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Bread and Shaving Water

No cloud but has its silver lining. My parents have hard water. It’s not so bad as the private well water they had when they lived on the farm just outside Rockford, but it’s still palpably hard water. That makes it somewhat unpleasant to drink, and I’m still on my 48-unwanted-ounces-of-water-a-day diet to prevent kidney stones, but I notice it even more when showering.

Hard water doesn’t rinse off properly. It leaves a film behind. While still wet, before drying entirely and depositing a mineral crust, it feels faintly oily, like the film left behind by a soft soap. (Also, my parents favor soft soap…) When showering, I end up rinsing for several extra minutes in a futile effort to rinse off the water itself, mistaking it for soap film.

This morning, I discovered the brighter side of this situation: lacking shaving cream thanks to airport security, I found that one can shave quite effectively without, if using hard water.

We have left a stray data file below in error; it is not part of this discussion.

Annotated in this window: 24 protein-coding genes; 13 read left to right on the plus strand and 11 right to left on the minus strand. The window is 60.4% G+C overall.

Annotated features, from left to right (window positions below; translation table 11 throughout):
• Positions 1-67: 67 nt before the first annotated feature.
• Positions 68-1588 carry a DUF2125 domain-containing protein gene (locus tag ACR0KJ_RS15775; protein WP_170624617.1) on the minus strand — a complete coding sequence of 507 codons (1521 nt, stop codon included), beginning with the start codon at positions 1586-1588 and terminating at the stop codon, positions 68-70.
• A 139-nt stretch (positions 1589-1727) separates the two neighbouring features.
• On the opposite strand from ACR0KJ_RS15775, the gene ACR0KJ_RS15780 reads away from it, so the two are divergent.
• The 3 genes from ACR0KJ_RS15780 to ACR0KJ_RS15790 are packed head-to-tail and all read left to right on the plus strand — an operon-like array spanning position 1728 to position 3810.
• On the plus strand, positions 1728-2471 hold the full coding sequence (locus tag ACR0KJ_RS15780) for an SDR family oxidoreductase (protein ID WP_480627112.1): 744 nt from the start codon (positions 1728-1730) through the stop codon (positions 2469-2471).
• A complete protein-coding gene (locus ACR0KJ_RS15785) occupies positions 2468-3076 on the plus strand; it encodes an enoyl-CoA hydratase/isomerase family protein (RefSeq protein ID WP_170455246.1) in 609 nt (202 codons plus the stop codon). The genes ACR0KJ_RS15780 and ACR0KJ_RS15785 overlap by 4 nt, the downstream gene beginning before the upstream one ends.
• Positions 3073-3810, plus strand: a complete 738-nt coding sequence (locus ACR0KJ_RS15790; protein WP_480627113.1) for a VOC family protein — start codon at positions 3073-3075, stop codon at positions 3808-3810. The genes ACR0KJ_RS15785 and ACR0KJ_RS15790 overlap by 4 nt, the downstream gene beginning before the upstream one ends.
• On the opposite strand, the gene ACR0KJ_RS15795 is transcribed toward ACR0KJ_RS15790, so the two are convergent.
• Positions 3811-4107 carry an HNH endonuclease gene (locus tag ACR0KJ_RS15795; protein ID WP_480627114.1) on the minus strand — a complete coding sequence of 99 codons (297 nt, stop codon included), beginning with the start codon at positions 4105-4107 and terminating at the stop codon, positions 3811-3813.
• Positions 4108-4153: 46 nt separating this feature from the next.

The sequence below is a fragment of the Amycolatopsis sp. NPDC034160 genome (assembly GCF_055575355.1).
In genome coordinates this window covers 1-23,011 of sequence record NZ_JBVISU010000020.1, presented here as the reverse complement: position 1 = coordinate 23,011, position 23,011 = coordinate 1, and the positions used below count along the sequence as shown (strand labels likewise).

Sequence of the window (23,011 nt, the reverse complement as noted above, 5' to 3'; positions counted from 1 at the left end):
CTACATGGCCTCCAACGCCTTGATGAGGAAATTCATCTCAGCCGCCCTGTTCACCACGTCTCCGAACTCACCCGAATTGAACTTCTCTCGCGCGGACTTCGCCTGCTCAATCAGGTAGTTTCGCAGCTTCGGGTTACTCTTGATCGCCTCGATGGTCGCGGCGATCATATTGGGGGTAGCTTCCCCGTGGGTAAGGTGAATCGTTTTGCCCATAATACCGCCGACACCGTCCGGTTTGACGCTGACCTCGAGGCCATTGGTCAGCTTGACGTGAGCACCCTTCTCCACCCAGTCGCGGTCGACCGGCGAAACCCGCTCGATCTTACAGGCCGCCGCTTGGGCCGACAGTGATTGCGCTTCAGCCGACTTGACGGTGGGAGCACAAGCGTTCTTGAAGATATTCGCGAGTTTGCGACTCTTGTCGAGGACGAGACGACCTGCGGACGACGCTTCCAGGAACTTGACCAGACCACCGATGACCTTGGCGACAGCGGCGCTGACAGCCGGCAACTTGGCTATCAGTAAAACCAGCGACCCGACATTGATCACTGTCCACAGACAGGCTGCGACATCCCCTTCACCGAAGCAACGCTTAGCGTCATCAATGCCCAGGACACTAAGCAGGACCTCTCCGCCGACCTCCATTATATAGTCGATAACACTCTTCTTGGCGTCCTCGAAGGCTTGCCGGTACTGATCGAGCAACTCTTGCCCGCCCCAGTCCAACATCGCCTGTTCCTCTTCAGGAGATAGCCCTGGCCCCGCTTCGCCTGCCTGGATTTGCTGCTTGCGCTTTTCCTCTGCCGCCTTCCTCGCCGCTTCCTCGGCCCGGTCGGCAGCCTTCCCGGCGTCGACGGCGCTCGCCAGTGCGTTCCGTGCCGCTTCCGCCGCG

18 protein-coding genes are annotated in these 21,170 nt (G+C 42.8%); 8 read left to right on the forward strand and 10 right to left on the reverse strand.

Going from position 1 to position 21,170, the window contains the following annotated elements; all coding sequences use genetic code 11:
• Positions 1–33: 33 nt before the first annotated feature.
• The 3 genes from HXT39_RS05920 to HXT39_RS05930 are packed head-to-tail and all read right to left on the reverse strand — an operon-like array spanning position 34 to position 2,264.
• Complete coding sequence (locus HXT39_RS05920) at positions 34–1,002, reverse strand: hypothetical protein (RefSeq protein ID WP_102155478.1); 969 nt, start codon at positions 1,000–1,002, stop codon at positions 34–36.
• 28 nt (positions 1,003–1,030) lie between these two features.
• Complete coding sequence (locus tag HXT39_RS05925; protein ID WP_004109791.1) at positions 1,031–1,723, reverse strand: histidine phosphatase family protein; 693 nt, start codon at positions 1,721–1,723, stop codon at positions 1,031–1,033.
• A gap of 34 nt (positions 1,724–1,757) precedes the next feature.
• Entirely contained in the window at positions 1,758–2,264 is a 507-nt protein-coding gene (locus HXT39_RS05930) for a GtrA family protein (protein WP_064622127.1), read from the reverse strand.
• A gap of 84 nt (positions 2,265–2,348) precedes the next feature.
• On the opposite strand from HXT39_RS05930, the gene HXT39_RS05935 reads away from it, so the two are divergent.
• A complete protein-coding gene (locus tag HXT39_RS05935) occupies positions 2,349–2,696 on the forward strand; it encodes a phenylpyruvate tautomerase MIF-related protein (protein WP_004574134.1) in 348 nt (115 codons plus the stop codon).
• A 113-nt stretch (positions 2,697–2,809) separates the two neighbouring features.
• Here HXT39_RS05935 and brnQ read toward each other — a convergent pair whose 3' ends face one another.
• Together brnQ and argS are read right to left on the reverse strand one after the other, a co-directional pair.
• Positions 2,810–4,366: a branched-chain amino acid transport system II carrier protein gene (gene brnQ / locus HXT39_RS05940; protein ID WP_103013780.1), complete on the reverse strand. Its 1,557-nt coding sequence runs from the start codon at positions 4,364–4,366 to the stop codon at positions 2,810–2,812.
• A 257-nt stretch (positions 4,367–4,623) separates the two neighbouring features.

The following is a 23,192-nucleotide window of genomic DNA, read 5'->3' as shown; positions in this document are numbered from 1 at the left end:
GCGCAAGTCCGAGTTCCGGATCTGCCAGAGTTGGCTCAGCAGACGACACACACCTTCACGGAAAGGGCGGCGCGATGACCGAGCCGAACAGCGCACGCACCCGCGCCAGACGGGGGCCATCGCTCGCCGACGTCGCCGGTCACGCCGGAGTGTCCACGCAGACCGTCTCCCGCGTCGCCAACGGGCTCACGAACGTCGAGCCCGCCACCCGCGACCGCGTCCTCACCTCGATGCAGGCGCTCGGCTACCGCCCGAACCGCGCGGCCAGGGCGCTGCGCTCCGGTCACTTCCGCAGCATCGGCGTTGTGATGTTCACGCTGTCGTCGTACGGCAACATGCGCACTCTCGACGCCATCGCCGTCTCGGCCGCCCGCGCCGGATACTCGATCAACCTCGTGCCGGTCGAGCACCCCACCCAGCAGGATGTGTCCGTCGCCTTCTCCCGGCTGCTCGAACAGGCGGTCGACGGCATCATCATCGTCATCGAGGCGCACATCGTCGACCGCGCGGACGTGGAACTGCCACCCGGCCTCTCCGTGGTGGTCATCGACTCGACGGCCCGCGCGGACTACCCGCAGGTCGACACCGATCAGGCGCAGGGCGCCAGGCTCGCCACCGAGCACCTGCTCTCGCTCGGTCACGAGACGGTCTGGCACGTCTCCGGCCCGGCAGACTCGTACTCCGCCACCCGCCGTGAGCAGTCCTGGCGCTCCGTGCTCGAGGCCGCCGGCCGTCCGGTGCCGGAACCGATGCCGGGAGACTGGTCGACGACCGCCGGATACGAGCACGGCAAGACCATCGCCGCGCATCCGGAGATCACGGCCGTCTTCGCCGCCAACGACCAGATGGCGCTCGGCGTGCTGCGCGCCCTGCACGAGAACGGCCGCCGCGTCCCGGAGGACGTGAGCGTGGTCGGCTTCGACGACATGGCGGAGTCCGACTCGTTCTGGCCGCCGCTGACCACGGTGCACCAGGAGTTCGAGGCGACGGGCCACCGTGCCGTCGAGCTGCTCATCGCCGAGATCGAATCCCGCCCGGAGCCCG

I’m sure shaving cream salesmen would squawk at the claim, spinning some elaborate explanation of how ingredients in shaving cream or lotion not only slicken the skin but close up pores, thus raising whiskers for closer cropping, with the same fervor that razor manufacturers want you to think that using twin razor blades means you’re shaving twice a day. There may be some microscopic difference between whiskers shaved with hard water and whiskers shaved with shaving cream, but I can’t confirm it with my fingertips.

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